Spline Stress Distribution

Abstract

A connection between a shaft and a coupling that preferably involves involute shaped splines is designed to reduce stress from torque applied to the shaft by a drive motor. To avoid stress concentration at the mouth of the coupling on startup, the shaft splines are made to taper from the shaft end down to the spline end. As a result, the initial contact with the coupling splines occurs within the coupling and removed from it mouth. The shaft is allowed to elastically twist in response to the applied torque as the contact area increases with shaft twisting and the contact line moves toward the mouth of the coupling. Stress concentration that formerly occurred at the coupling mouth is alleviated as some shaft elastic twist occurs without adding stress to the shaft splines until coupling contact is made.

Claims

1 A connection between a shaft and a coupling, comprising: a shaft; a coupling; said coupling adapted for mounting to said shaft on a common central axis for torque transmission therebetween through engaged splines thereon and where splines on one of said shaft and said coupling are cut on a non-parallel axis to said central axis. 2 . The connection of claim 1 , wherein: said coupling defines a mouth where said shaft enters said coupling and an initial gap is defined at said mouth between adjacent shaft and coupling splines when no load is applied to said shaft. 3 . The connection of claim 2 , wherein: said shaft twists when load is applied to close said gap in a direction from within said coupling toward said mouth. 4 . The connection of claim 1 , wherein: said splines on said shaft are cut on said non-parallel axis. 5 . The connection of claim 1 , wherein: said splines on said coupling are cut on said non-parallel axis. 6 . The connection of claim 1 , wherein: said splines are involute shaped in section. 7 . The connection of claim 1 , wherein: said splines are square or rectangularly shaped in section. 8 . The connection of claim 1 , wherein: said shaft and coupling splines make initial no load contact within said coupling while also being spaced apart at another location within said coupling. 9 . The connection of claim 8 , wherein: said shaft and coupling splines make more contact as shaft load is applied and said shaft twists elastically to reduce the spacing between them present when no load is applied. 10 . The connection of claim 2 , wherein: said gap closes last at said mouth as toque to said shaft is applied. 11 . The connection of claim 2 , wherein: said splines on said shaft have a base adjacent a rounded portion of said shaft where said base is wider near said mouth than within said coupling. 12 . The connection of claim 2 , wherein: the radial height of said shaft splines within said coupling is greater than the radial height of said shaft splines at said mouth. 13 . The connection of claim 1 , wherein: said non-parallel axis is about 0.15 to 0.5 degrees askew from said central axis. 14 . The connection of claim 1 , further comprising: an electric submersible pump driven by said shaft and coupling. 15 . The connection of claim 3 , wherein: said splines on said shaft are cut on said non-parallel axis. 16 . The connection of claim 15 , wherein: said splines are involute shaped in section. 17 . The connection of claim 16 , wherein: said shaft and coupling splines make initial no load contact within said coupling while also being spaced apart at another location within said coupling. 18 . The connection of claim 17 , wherein: said shaft and coupling splines make more contact as shaft load is applied and said shaft twists elastically to reduce the spacing between them present when no load is applied. 19 . The connection of claim 18 , wherein: said gap closes last at said mouth as toque to said shaft is applied; said splines on said shaft have a base adjacent a rounded portion of said shaft where said base is wider near said mouth than within said coupling. 20 . The connection of claim 19 , wherein: the radial height of said shaft splines within said coupling is greater than the radial height of said shaft splines at said mouth; and further comprising an electric submersible pump driven by said shaft and coupling.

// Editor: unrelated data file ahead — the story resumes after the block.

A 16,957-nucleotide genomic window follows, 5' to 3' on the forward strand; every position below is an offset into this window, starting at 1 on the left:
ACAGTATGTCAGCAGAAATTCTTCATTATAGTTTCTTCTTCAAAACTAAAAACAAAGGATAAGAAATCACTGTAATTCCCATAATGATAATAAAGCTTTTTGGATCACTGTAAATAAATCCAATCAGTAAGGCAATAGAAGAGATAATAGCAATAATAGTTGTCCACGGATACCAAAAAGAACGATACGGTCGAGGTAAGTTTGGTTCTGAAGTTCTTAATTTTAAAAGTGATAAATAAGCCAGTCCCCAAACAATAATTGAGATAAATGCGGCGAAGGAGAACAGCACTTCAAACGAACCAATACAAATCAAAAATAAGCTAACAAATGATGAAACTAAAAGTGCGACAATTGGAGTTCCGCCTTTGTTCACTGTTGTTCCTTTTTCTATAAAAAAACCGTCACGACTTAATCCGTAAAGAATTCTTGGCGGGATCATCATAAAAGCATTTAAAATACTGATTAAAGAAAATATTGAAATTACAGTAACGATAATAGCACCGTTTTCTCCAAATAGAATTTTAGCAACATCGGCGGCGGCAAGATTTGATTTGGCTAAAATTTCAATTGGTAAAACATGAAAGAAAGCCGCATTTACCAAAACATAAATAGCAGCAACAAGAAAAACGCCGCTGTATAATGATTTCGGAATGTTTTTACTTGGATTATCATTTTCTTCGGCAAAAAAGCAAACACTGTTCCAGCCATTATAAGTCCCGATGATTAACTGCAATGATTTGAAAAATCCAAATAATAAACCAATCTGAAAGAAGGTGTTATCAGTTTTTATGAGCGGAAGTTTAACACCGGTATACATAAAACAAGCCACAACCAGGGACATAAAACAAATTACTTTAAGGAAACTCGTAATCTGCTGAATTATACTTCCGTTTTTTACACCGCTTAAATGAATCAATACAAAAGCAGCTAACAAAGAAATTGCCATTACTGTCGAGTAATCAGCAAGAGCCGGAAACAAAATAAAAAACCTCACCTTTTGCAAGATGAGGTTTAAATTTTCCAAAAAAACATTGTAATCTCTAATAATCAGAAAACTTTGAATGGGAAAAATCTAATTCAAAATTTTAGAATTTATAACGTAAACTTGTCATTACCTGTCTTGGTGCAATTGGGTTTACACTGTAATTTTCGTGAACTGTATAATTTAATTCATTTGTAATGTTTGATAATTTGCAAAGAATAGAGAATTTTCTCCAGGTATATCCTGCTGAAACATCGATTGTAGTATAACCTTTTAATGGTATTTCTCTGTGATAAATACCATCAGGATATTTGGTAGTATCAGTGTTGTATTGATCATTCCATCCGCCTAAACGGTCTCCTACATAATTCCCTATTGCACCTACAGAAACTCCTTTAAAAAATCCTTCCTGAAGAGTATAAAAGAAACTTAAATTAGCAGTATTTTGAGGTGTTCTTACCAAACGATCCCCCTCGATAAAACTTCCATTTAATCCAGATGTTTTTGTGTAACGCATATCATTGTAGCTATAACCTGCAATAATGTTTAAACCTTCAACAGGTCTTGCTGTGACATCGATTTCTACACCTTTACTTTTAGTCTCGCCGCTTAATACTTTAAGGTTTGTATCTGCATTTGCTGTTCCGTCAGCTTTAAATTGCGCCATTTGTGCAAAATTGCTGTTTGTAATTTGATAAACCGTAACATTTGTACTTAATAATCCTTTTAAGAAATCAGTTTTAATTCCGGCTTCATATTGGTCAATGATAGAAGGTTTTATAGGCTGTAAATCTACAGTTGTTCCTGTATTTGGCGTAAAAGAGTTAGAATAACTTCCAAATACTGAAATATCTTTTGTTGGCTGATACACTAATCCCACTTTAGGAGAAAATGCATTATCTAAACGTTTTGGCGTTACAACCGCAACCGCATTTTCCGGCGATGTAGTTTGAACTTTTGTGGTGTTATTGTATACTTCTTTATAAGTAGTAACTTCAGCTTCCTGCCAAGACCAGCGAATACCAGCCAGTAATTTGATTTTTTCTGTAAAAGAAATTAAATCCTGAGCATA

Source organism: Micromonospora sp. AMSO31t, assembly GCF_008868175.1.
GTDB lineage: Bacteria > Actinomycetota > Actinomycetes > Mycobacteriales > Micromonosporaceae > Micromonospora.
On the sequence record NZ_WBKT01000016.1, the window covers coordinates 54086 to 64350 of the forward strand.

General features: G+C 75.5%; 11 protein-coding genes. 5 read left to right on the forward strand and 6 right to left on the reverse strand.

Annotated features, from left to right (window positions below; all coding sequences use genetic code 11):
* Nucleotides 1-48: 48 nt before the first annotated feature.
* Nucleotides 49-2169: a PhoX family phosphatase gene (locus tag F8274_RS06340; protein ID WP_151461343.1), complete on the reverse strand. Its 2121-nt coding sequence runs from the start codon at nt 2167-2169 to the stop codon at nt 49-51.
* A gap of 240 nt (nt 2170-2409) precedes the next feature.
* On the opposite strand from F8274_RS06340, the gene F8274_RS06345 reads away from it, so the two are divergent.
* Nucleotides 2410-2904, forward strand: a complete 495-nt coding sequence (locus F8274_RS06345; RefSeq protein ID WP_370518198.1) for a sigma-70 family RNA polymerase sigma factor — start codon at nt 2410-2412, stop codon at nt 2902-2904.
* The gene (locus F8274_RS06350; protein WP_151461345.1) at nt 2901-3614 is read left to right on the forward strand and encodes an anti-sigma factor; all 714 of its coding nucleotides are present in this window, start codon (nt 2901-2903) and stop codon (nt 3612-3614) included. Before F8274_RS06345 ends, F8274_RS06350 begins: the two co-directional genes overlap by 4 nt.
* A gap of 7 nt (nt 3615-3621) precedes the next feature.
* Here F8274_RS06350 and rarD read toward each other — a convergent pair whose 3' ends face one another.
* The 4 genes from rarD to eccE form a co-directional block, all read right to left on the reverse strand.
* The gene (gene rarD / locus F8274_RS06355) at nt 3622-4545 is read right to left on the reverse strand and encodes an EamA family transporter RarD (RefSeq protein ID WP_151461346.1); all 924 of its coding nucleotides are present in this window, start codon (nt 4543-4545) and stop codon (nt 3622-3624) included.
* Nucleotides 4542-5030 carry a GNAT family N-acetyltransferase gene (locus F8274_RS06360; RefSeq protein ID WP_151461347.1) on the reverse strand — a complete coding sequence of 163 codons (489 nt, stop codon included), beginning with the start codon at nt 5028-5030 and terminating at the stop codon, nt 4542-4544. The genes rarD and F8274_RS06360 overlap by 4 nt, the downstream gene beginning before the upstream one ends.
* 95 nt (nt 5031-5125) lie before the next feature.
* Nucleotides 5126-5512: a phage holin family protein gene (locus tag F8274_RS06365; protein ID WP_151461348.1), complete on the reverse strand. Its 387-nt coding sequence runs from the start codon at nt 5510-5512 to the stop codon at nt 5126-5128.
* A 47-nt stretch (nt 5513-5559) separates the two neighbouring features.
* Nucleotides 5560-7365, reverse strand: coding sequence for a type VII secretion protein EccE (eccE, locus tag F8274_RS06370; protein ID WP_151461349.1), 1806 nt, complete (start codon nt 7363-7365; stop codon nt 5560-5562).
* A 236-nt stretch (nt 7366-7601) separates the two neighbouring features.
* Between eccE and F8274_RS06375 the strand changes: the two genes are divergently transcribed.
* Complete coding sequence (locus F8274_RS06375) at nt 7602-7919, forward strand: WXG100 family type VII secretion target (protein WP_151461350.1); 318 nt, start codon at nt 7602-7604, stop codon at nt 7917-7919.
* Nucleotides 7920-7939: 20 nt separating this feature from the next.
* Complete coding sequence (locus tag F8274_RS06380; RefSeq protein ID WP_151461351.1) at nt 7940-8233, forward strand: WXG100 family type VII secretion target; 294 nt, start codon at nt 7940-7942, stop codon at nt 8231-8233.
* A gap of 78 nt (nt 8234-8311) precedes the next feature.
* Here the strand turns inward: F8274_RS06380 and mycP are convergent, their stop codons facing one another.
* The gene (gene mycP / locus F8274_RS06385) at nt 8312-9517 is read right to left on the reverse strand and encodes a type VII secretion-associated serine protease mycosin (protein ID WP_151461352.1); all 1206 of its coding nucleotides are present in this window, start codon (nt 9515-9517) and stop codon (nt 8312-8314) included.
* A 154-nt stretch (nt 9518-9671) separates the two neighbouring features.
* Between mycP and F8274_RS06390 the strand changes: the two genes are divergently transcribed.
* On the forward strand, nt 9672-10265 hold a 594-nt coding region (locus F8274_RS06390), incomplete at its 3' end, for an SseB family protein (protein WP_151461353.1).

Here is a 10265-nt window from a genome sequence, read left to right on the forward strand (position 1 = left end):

FIELD OF THE INVENTION [0001] The field of the invention is the connection between a shaft and a coupling and more particularly in the context of downhole equipment where the shaft is splined and the splines are configured for stress distribution. BACKGROUND OF THE INVENTION [0002] Equipment designed to fit in bore holes is, by nature, long and slim. Torsional loading of the shafts is often a limiting factor in the maximum power developed. Shaft connections are critical weak points in the shaft designs. The preferred choice for shaft connection in an Electrical Submersible Pump (ESP) is a spline, either a multi tooth involute, or six tooth square spline. Both have proved to be quick and reliable for field assembly of the equipment. Shaft material strength requirements for high power units can exceed 200 , 000 PSI yield. This is reaching the limits of readily available materials. To achieve these strength levels, elongation (ductility) has to be sacrificed. The selected materials are therefore more brittle and more susceptible to fatigue in the areas of high stress concentration. [0003] The object of this invention is to reduce the high concentration of stress by making it possible to more uniformly distribute the forces involved along the spline. The problem of the spline joint is, when under load, the coupling which is stiffer will twist much less than the shaft. This is due to the difference in diameter. The angle of twist per unit length in a shaft varies directly as the applied torque, inversely as the modulus of shear and the forth power of the diameter. The coupling, even though it is a hollow cylinder, has to be extremely thin to match the angle of twist of the shaft. This is impractical because the coupling thickness is necessary to counter the radial forces that are attempting to expand (explode) the coupling. For example, if the shaft is 1″ diameter and the coupling is 1.0″ ID and 1.5″ OD, the coupling is five times stiffer than the shaft. Under the same torque load, it will only have ⅕ of the twist as a shaft of the same length. [0004] Examining failed shafts shows that almost the entire load is distributed over a short area where the end of the coupling engages the shaft spline. The length of this “work area” can only expand as the twist of the coupling allows more contact with the shaft and the local mashing (yielding) of the spline tooth itself. The solution to this situation in this invention is to shape the spline so that the initial contact area begins at the end of the shaft in the middle of the coupling. As the shaft twists in relation to the coupling, the contact area increases, the stress is spread over an increasing area, reducing the stress concentration at the initial contact location. [0005] The coupling is formed by a pull broach, and it would be an extremely difficult operation to create a coupling spline that was wider at the start (mouth) of the coupling and taper as it progressed inward. The shaft spline is more easily modified. For a square tooth spline on which the sides of each tooth are parallel, the cutter would have to progress down the shaft with a slight twist angle to the axis of the shaft. It would also be necessary that the mating coupling spline tooth be cut wide enough to accommodate this twisted spline. A simpler arrangement could be made for the involute. These splines are generally made on a hobbing machine. The shaft is rotated and a rotating cutter, timed to cut the spline teeth progresses along the shaft from the end to the maximum design length of the spline. If the cutter plunges into the shaft material as it progress along the spline it will result in a tooth width that is wider at the end of the shaft and tapers as it moves into the spline. This will force the coupling to make first contact in the depth of the coupling and the contact area increases in the direction of the mouth of the coupling as the shaft material twists in relation to the coupling. The plunging cutter method will not work on a true square tooth form, but can be applied if the form is modified so that the shaft tooth tapers towards the OD of the shaft. [0006] The present invention addresses stress concentrations that occur in a splined shaft that is involved with the transfer of torque with a coupling. This concentration is caused by the comparative rigidity of the female spline coupling which encompasses the male spline shaft. This difference in magnitude is sufficient to allow an assumption in the design that the female spline is rigid and all the torsional elastic displacement is concentrated in the shaft in a very narrow band of material at the intersection of the mouth of the coupling and shaft. As the mechanical limits of the equipment are pushed, stronger shaft materials are the option of choice. These metals obtain strength at the sacrifice of ductility and a heightened sensitivity to crack propagation reduction in fatigue resistance. [0007] To lessen the burden on the shaft it is necessary to increase the area of the torsional contact beyond the narrow band. Increasing the compliance of the coupling by reducing its diameter is impractical because it increases the radial stress in the coupling from the radial component of the torque developed by the spline tooth. The coupling could fail from expansion (explosion). The possible solution is to have the axial tooth contact line designed so that as the torsion deforms the shaft elastically, the contact line becomes longer. This can be accomplished by changing form of the involute or square tooth so that it slightly spirals in the opposite direction of the torque loading in anticipation of the a elastic strain that occurs with loading. This is just marginally practical. Basically a large amount of tedious work is required for the benefit achieved. A simpler method of the present invention is to sacrifice a very small amount of shaft strength. This method requires that tooth form be developed so the tooth cutting hob plunges slightly towards the center of the shaft as the cut runs from the end of the shaft to its maximum length. The result is a “tapered tooth” wider at the end of the shaft which will first make contact with the coupling near its center and extends its contact line as the shaft deformation increases. [0008] The following US Patents deal with the issue of splined shafts and couplings and the general design considerations that are involved in these designs but do not touch on the issue of stress distribution in such designs as addressed by the present invention: U.S. Pat. Nos. 3,073,134; 4,133,516; 4,331,006; 6,056,511; 6,120,261; 6,126,416; 6,332,841 and 6,709,234. [0009] Those skilled in the art will gain a better understanding of the invention from the description of the preferred embodiment and associated drawings that appear below with an understanding that the full scope of the invention is given by the appended claims. SUMMARY OF THE INVENTION [0010] A connection between a shaft and a coupling that preferably involves involute shaped splines is designed to reduce stress from torque applied to the shaft by a drive motor. To avoid stress concentration at the mouth of the coupling on startup, the shaft splines are made to taper from the shaft end down to the spline end. As a result, the initial contact with the coupling splines occurs within the coupling and removed from it mouth. The shaft is allowed to elastically twist in response to the applied torque as the contact area increases with shaft twisting and the contact line moves toward the mouth of the coupling. Stress concentration that formerly occurred at the coupling mouth is alleviated as some shaft elastic twist occurs without adding stress to the shaft splines until coupling contact is made. BRIEF DESCRIPTION OF THE DRAWINGS [0011] FIG. 1 is a section view of the path of a cutter making the shaft spline; [0012] FIG. 2 is an elevation of the spline made in FIG. 1 showing it to be wider at the base near the motor end than at the shaft end; [0013] FIG. 3 shows an existing design of a splined coupling over the splined shaft and indicating how stress is concentrated at the mouth of the coupling; [0014] FIG. 4 is the present invention to be contrasted with FIG. 3 showing that the contact stress starts within the coupling and propagates toward the mouth of the coupling; [0015] FIG. 5 shows the shaft end and the coupling before they are mated up; [0016] FIG. 6 is a view through lines 6 - 6 of FIG. 5 after the coupling is mounted to the shaft and showing the load and no load orientations; [0017] FIG. 7 is a view through lines 7 - 7 of FIG. 5 after the coupling is mounted to the shaft and showing the load and no load orientations. DETAILED DESCRIPTION OF THE PREFERRED EMBODIMENT [0018] The situation addressed by the present invention is shown in FIG. 3 . Shaft 10 has a motor end 12 and a coupling end 14 . A coupling 16 connects a driven shaft 18 to the driving shaft 10 . Shaft 10 rotates in the direction of arrow 20 . As shown in the enlarged view shaft male spline 22 (only one of which is shown for clarity) is preferably an involute shape in section having opposed base edges 24 and 26 that are parallel to each other. The female spline 28 has the same profile as spline 22 . As a result, when the motor (not shown) is started and shaft 10 begins to turn, the maximum stress from the applied torque is located at the mouth 30 of the coupling 16 as indicated by the arrow pointing to the leading face of the spline 22 in the direction of rotation 20 . This concentration of bending stress at the mouth 30 of the coupling can crack or fracture the splines 22 at the mouth 30 location of the coupling 16 . The present invention seeks to reduce the degree of stress at the mouth 30 when torque is applied to the shaft 10 by configuring one of the shaft or coupling spline array in a way that initial spline contact is within the coupling 16 rather than at its mouth 30 and that as the shaft 10 elastically flexes under applied torque the contact area between shaft and coupling splines increases as the contact increases between the splines in a direction toward the mouth 30 of the coupling 16 . [0019] FIGS. 1 and 2 show how this is done. While the process is illustrated in FIG. 1 on the shaft 32 , those skilled in the art will appreciate that the spline configuration that brings the desired result can be cut into the coupling. It may be more economical to perform the procedure on the shaft outer surface 34 than inside the mating coupling (not shown). A cutter 36 is advanced in the direction of arrow 38 to cut the splines 40 which preferably have an involute shape in section but can be other shapes such as square or rectangular. The shaft 32 has a central axis 40 but the path of the cutter is along dashed line 42 , which is not parallel to the axis 40 and will form an angle with axis 40 . The width of the tooth is controlled by the depth of the cutter. As the cutter plunges, the depth may increase at a rate of 0.003″ to 0.010″ per inch of travel. This represents an angle to the shaft axis of about 0.15 to 0.5 degrees. The cut line 42 is closer to axis 40 at end 44 than at the shaft end 46 . Since the involute shape is sloping or rounded, as better seen in FIGS. 6 and 7 each spline is wider at its base near end 44 as shown by dimension 48 than at the shaft end 46 as shown by dimension 50 . While the height from base to peak is constant, the slope of the cut line 42 means that the dimension from the centerline 40 of the shaft 32 to the peak 52 (shown in FIG. 6 ) is smaller near end 44 than at shaft end 46 . As a result, with no load applied, there is a gap 54 between the shaft splines 40 and the adjacent female coupling splines 56 at or near the mouth 58 of the coupling 60 . On the other hand, near the shaft end 46 and where it winds up when the coupling 60 is assembled as represented by cutline 7 - 7 in FIG. 5 , the section view in FIG. 7 shows that splines 40 on shaft 32 abut the female splines 56 on the coupling 60 with actual contact or a very much smaller gap than seen in FIG. 6 showing the same splines at the mouth 58 of the coupling 60 . [0020] As a result when torque is applied to shaft 32 the initial stress is well within the coupling 60 as the contact of splines 40 and 56 starts there and as the shaft 32 twists in reaction to the applied torque the gap 54 closes in the direction toward the mouth 58 of the coupling 60 . As the spline contact area increases due to elastic twist of the shaft 32 the contacted stress is reduced as the torque is transmitted over a progressively increasing contact area between the mating splines 40 and 56 . In contrast to what happens in the FIG. 3 design and as best seen in the FIG. 4 the torque induced stress starts near arrow 70 and moves in the direction toward where arrow 72 is pointing. By the time spline contact at the mouth 58 occurs so that stress in the shaft splines 40 can build, there is already contact along the length of the shaft splines 40 with the coupling splines 56 along the length of splines 40 so that the initial stress at the mouth of the coupling as shown in FIG. 3 is greatly reduced in the FIG. 4 version. One reason for this is that parts of the shaft 32 has room to twist in response to applied torque without stressing the splines 40 at the mouth 58 of the coupling 60 because the elongated gap 54 that progressively closes as shaft 32 twists in response to applied torque. The initial stress that occurs where arrow 70 is pointing in FIG. 4 is well within the coupling 60 and is at a low enough level to reduce the risk of breaking the splines 40 at that location. One reason for this is that shaft 32 can continue to twist in the region where the gap 54 is closing to minimize spline stress until the gap 54 closes and stress can build. Ultimately, as shown at the bottom of FIG. 6 the gap 54 closes at the mouth 58 of the coupling 60 at a time when maximum meshing of the splines takes place to keep the stress level within the limits of the splines 40 so that they do not crack or shear at the mouth 58 as they might in the FIG. 3 embodiment, all other things being equal. [0021] Those skilled in the art can now appreciate that cutting the splines on a shaft or the mating coupling at an angle to the central axis allows minimization of stress at the coupling mouth where in the past failures from torque induced stress on startup were most likely to occur. Instead, contact between the mating splines initiates within the coupling and spreads as the driven shaft twists and the spline contact area is increased. By the time the gap closes at the coupling mouth the stress level on the driven shaft splines is reduced. The applied toque induces an elastic twist in the driven shaft that places progressively more splines in a meshing relation while sparing the shaft spline at the mouth of the coupling from being immediately stressed as in the past with the FIG. 3 design. The outer dimension of the male spline on the driven shaft is smaller at the motor driver end because of the slant of line of cut 42 and that slant cut allows the gap 54 to be created so that progressively larger contact area between splines can occur as the driven shaft can twist in response to applied torque while avoiding rapid stress buildup at the coupling mouth as happened in the past when the splines were not slant cut with respect to the central axes of the shaft and the coupling. While the preferred application is in downhole use in electric submersible pumps schematically shown in FIG. 4 as P, other applications are envisioned not limited to downhole applications. [0022] The above description is illustrative of the preferred embodiment and many modifications may be made by those skilled in the art without departing from the invention whose scope is to be determined from the literal and equivalent scope of the claims below.